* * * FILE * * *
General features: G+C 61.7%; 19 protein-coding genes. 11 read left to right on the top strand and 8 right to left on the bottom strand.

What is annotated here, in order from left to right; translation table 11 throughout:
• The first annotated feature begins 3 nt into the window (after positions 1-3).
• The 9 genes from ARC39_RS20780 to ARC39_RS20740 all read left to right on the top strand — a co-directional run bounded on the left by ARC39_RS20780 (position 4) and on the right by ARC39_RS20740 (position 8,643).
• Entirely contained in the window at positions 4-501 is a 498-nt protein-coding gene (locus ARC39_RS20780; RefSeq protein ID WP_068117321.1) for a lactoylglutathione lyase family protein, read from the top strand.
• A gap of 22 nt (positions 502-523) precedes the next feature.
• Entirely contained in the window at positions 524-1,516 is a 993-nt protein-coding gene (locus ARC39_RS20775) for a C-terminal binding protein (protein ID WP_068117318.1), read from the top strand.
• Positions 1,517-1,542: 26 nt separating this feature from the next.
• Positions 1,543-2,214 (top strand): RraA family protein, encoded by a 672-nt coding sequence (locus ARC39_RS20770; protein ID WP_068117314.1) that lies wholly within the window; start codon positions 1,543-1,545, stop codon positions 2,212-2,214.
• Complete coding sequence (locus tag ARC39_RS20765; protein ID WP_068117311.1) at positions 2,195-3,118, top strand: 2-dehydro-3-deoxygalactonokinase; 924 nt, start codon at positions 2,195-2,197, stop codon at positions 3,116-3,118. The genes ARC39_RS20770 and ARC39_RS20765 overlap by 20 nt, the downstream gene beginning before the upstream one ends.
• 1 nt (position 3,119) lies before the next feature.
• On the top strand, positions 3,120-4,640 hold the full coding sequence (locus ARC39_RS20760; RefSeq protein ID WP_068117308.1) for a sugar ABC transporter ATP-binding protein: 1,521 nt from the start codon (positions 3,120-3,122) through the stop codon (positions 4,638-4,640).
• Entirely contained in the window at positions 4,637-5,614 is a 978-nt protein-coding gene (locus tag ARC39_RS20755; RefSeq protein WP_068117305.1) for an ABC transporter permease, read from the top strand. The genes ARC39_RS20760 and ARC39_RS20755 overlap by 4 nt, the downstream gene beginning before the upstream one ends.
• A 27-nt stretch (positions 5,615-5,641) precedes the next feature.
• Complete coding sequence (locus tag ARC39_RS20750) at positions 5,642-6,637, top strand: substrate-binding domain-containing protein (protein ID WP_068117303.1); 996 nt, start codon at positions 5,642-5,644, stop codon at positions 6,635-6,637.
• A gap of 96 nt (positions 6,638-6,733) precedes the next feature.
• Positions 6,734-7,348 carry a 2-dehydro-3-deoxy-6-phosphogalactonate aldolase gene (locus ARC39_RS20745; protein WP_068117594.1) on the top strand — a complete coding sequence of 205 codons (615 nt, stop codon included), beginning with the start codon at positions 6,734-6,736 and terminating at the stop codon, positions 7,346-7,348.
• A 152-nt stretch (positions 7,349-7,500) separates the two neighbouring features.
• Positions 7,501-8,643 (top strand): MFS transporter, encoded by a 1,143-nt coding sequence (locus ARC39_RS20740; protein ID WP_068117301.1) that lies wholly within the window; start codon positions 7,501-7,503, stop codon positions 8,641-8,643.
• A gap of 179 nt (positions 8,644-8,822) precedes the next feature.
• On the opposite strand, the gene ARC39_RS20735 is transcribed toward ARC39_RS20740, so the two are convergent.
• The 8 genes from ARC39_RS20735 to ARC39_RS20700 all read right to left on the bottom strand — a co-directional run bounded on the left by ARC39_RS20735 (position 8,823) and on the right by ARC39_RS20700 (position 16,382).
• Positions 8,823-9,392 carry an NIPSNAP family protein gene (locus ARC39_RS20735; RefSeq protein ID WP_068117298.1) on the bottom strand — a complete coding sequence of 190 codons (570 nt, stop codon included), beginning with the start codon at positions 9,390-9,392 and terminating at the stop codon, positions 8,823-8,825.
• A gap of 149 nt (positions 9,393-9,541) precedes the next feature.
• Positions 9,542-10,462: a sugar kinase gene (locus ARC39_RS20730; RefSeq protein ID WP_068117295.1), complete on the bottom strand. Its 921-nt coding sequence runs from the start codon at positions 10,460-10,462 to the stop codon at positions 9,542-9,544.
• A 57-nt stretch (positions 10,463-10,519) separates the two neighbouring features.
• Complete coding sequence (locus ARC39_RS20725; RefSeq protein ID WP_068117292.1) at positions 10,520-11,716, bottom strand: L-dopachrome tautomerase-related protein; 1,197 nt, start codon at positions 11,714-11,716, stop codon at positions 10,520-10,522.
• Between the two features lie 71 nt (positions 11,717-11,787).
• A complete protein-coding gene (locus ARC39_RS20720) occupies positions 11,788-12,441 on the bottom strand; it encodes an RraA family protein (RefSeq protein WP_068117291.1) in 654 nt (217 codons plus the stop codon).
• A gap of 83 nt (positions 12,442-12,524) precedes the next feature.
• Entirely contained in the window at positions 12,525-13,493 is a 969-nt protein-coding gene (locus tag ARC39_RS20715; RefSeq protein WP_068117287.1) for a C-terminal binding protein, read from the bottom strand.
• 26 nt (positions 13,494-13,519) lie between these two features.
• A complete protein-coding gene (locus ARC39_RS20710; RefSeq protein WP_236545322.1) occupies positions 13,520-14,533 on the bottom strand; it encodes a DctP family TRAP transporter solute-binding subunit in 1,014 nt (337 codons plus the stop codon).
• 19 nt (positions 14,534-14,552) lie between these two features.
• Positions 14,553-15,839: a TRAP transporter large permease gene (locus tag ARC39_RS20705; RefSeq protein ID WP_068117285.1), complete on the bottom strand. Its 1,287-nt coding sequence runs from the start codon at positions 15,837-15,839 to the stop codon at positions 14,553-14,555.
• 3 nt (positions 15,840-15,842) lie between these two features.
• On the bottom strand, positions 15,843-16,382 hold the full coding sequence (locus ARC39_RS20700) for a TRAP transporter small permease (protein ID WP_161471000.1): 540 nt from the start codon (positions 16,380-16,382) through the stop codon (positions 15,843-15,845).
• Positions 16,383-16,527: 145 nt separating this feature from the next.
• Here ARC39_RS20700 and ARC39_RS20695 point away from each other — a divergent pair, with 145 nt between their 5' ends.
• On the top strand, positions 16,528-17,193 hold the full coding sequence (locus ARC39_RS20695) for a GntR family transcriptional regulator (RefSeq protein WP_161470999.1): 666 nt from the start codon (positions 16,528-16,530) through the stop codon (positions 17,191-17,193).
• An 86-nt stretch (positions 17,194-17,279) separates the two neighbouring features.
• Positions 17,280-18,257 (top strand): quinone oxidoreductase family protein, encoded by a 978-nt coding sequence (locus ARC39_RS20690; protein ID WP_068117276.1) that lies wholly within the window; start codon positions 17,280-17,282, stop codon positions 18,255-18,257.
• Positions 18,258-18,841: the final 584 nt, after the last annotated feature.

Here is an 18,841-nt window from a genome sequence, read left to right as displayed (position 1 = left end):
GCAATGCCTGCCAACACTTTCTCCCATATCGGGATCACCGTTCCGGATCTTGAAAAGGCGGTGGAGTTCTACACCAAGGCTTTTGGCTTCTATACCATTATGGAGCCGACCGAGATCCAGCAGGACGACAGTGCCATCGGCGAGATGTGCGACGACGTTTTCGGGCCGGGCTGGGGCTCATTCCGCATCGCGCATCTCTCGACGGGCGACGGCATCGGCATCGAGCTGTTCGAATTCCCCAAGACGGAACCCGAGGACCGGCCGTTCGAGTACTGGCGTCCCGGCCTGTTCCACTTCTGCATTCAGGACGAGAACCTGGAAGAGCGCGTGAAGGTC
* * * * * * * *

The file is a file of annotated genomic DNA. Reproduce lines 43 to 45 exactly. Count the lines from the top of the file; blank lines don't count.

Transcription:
• Positions 18,258-18,841: the final 584 nt, after the last annotated feature.

Here is an 18,841-nt window from a genome sequence, read left to right as displayed (position 1 = left end):
GCAATGCCTGCCAACACTTTCTCCCATATCGGGATCACCGTTCCGGATCTTGAAAAGGCGGTGGAGTTCTACACCAAGGCTTTTGGCTTCTATACCATTATGGAGCCGACCGAGATCCAGCAGGACGACAGTGCCATCGGCGAGATGTGCGACGACGTTTTCGGGCCGGGCTGGGGCTCATTCCGCATCGCGCATCTCTCGACGGGCGACGGCATCGGCATCGAGCTGTTCGAATTCCCCAAGACGGAACCCGAGGACCGGCCGTTCGAGTACTGGCGTCCCGGCCTGTTCCACTTCTGCATTCAGGACGAGAACCTGGAAGAGCGCGTGAAGGTC